This suggests that to make a valid cosmological theory we will have to give up quantum mechanics and replace it with a theory that can be extended to the whole universe, including ourselves as observers and our measuring instruments and clocks.
Boe: “a theory of the universe including us as observers” requires a theory of observers, a theory of observation, a theory of mind, a theory of sense-making, a theory of evolution (time and its history).
As we seek that theory, we must keep in mind three clues about nature that experiment has revealed are integral to quantum physics: incompatible questions, entanglement, and non-locality.
Any system will have a list of properties, such as position and momentum for particles… Associated with each property is a question that can be asked: Where is the particle now? What color is her shoe? It is the role of experiments to interrogate the system to get answers to these questions.
If you want to describe a system in classical physics completely, you answer all the questions, and this gives you all the properties.
But in quantum physics, the setup you need for asking one question may render other questions unanswerable. For example, you can ask what the particles position is, or you can ask what its momentum is, but you cannot ask for both at once. This is what Niels Bohr called complementarity, and it is also what physicists mean when we talk of non-commuting variables.
Entanglement, too, is a purely quantum phenomenon, according to which pairs of quantum systems can share properties while each system remains individually indefinite. That is, you can ask a question about the relationship between the pair that has a definite answer, whereas the answer to any related question about the individuals does not…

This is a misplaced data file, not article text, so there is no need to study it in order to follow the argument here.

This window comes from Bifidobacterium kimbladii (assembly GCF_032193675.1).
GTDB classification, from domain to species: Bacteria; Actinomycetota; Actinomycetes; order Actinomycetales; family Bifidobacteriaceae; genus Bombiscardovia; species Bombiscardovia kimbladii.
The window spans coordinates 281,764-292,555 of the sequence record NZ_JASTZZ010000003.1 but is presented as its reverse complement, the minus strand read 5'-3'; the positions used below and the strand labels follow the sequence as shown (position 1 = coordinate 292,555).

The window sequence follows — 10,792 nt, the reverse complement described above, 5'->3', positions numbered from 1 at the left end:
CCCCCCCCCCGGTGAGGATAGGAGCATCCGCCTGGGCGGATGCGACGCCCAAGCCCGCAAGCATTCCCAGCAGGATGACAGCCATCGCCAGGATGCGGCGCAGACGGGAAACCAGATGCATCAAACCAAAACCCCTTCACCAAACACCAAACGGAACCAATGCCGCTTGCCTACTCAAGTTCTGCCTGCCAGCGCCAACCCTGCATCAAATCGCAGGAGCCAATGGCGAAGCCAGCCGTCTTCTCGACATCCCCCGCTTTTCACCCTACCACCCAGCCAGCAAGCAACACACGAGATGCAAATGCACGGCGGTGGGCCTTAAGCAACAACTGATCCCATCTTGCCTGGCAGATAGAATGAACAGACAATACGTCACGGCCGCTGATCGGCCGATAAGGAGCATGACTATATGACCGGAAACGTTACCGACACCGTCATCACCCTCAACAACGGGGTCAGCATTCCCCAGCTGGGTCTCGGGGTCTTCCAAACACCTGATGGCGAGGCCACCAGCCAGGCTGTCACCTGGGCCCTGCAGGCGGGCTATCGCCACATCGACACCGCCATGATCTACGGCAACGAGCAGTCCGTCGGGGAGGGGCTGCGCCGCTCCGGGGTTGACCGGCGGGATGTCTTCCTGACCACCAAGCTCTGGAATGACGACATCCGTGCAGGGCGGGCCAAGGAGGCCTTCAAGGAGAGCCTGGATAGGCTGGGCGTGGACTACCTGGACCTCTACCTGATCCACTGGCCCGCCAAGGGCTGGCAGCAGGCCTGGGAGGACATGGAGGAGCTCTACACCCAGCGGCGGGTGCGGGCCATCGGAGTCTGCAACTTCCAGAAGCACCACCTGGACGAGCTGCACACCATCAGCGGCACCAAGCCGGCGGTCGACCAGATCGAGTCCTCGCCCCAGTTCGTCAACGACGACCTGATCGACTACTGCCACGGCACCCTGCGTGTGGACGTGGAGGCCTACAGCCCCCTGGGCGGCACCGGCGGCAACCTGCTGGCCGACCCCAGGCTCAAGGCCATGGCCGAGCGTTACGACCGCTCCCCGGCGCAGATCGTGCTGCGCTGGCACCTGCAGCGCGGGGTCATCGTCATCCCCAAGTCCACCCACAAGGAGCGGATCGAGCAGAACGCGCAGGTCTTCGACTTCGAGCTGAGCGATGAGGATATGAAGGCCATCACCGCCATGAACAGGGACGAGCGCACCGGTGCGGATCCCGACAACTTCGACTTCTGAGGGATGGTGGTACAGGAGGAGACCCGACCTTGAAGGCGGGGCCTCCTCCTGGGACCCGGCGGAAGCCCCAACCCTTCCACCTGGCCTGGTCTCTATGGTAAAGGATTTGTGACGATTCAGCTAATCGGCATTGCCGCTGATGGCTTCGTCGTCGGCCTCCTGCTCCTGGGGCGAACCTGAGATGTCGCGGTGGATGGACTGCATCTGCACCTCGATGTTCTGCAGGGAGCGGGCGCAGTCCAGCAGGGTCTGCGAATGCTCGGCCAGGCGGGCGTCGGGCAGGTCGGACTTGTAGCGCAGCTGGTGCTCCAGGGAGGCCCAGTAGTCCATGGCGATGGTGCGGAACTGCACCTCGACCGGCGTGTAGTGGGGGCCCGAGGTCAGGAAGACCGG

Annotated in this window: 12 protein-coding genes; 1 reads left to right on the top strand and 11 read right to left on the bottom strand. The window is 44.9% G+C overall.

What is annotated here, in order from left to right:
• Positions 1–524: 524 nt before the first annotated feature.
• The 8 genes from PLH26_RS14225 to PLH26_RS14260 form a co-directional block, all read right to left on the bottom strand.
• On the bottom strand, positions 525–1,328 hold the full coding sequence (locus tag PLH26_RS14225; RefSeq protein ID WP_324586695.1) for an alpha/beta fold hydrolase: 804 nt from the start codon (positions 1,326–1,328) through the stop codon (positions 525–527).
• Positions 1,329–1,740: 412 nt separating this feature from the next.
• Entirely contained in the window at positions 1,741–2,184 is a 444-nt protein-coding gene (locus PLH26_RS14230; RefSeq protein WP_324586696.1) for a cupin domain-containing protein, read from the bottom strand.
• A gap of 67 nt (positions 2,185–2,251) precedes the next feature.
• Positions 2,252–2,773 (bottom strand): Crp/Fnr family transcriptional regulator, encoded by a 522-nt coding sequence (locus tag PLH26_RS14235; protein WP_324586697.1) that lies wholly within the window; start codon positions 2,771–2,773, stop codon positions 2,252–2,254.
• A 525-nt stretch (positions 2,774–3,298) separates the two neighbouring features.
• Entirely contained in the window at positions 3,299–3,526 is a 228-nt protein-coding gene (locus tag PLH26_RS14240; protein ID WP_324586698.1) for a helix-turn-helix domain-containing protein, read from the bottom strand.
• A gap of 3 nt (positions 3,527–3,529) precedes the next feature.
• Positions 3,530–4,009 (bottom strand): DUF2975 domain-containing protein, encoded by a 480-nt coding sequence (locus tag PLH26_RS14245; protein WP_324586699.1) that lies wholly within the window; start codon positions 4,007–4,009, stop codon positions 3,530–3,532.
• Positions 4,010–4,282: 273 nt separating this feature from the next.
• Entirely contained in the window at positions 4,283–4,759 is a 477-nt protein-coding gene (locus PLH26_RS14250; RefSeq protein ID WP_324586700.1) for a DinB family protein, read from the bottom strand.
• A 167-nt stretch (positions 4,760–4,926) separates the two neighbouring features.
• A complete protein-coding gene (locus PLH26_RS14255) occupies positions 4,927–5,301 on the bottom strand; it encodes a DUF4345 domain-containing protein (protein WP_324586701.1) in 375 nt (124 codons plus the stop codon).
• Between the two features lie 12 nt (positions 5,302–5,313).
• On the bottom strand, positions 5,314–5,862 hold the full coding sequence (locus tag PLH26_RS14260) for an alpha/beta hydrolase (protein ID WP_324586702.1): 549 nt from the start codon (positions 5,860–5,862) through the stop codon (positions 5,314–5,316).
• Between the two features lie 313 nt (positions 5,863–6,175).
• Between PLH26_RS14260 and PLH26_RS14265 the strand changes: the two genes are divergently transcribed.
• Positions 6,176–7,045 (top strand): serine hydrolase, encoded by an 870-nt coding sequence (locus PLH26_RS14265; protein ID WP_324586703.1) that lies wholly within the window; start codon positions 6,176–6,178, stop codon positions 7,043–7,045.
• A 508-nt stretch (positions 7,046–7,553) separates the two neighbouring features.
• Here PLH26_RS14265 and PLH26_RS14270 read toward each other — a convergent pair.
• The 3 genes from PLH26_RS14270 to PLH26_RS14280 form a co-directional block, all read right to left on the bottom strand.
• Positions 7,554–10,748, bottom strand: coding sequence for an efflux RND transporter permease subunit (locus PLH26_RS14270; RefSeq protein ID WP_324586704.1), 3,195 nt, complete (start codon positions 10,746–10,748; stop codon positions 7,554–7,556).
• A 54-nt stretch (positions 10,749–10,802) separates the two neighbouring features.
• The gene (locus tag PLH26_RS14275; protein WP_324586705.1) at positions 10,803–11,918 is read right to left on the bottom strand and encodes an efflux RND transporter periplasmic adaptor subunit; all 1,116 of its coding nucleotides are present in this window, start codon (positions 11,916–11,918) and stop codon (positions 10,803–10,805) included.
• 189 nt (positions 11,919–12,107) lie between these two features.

In classical physics, any property of a pair of particles is reducible to a description of properties of each. Entanglement shows that this is not true for quantum systems.
The importance for our discussion is that you can create, through entanglement, novel properties in nature. If you entangle two quantum systems of a kind that have never before interacted with each other, by preparing them with the property like contrary you create a property that has never before existed in nature. Entangled pairs are created by bringing two subatomic particles together and having them interact. Once entangled, they stay entangled, even if they separate and move a great distance away from each other.
As long as neither one interacts with another system, they continue to share entangled properties.
Boe: the interacting universe – theory of computation – l'ordinateur!
This gives rise to the third and most startling to about nature at the quantum level, which is non-locality.
These features and issues have been the focus of a great deal of attention in the nine decades since quantum mechanics was formulated. Many approaches to a greater understanding of it have been proposed.
I believe now that they all missed the mark, and that the strange features of quantum theory arise because it is a truncation of cosmological theory – a truncation applicable to small subsystems of the universe. By embracing the reality of time, we open the path to understanding quantum theory that illuminates its mysteries and may well resolve them.